If the width of the material in inches and the linear length in feet are both known, convert the width to a fraction of a foot, then multiply width times length to find square footage. For example, the square footage of a board 6 inches wide and 6 feet long is represented by the formula W (.5 ft) x L (6 ft) = 3 sq. ft.
Linear feet are a measure of length, not area, so a key piece of information -- the width -- is needed to calculate square footage. The lumber industry typically sells boards by linear feet and doesn't take the width into account, so it must be added to the equation. The key is to ensure consistent units are used throughout the calculation.
With lumber this can be tricky, since the width is not always exact. For example, a typical 2x4 actually measures 1 1/2 inches by 3 1/2 inches, not 2 inches by 4 inches, so to calculate square feet, you must convert the 3 1/2-inch width into a percentage of 1 foot (in this case, divide 3.5 by 12 for a result of .29 feet). Rounding up is a good practice since there are slight variations in lumber sizes.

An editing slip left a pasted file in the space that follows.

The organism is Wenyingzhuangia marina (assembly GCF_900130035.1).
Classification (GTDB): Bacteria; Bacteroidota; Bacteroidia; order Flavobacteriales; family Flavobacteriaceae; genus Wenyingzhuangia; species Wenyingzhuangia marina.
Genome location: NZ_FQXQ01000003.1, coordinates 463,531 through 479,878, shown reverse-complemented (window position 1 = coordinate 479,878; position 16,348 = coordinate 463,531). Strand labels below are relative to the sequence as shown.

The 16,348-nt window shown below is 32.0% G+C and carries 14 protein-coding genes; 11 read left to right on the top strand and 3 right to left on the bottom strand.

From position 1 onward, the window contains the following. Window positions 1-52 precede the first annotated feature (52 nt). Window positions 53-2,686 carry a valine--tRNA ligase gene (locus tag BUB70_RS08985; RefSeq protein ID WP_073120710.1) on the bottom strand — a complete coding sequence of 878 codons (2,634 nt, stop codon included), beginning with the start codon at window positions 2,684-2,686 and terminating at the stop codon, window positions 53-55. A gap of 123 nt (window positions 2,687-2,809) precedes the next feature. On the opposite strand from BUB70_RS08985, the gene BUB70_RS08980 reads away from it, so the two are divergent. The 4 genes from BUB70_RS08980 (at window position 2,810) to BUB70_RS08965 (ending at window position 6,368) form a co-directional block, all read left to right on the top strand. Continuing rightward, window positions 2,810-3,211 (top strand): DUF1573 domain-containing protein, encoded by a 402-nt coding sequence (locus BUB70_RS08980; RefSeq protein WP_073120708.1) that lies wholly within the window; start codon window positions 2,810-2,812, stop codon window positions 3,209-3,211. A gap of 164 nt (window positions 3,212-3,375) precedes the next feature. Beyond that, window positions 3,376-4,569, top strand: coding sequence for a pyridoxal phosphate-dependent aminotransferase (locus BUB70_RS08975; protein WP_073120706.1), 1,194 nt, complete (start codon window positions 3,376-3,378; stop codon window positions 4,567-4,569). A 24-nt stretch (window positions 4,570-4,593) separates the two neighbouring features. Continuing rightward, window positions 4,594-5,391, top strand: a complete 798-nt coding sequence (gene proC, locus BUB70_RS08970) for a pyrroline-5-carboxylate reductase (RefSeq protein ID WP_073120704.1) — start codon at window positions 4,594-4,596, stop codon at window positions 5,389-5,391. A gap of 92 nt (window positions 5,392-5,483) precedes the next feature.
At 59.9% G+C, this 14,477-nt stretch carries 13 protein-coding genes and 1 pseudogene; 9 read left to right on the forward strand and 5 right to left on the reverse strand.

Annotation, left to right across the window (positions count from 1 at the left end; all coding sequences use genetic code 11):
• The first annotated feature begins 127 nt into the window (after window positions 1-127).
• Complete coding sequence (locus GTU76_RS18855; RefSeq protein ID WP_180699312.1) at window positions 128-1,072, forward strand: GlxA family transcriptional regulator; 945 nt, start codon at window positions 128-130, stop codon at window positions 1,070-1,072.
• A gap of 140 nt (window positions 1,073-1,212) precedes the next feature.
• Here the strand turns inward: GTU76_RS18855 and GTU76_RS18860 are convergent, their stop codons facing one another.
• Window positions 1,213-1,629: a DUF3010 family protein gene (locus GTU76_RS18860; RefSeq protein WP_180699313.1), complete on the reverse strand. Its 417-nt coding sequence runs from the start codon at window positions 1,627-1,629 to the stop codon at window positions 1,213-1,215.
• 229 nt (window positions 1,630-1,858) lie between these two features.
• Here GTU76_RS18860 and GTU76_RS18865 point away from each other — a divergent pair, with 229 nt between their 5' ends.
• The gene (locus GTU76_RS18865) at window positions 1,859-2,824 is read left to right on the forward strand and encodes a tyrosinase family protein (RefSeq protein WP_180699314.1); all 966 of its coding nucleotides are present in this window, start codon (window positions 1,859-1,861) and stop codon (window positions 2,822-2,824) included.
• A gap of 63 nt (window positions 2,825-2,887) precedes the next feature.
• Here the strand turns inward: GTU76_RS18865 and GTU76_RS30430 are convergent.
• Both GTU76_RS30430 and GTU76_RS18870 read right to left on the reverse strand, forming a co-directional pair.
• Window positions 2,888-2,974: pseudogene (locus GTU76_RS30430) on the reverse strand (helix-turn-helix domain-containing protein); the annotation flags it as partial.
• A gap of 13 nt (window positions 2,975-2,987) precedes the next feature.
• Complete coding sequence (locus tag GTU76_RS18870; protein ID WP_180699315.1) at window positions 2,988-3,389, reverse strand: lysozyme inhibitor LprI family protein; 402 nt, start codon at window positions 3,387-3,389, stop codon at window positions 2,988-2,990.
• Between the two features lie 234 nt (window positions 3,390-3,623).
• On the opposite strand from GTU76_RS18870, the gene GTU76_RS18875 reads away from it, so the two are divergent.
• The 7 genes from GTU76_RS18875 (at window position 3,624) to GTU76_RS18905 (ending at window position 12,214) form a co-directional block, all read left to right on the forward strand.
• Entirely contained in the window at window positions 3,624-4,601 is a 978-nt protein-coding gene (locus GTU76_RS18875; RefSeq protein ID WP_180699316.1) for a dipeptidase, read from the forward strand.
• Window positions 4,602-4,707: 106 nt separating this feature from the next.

Alternatively, you can perform the calculations in inches, then divide the result by 144 (12 by 12) to determine square footage. For the 2x4 example, use the 3.5 inches, then convert the linear feet to inches. Multiply width times length, and divide that result by 144 to get the total square footage. This can be a useful method when measuring a room to estimate the lumber required for a floor or wall.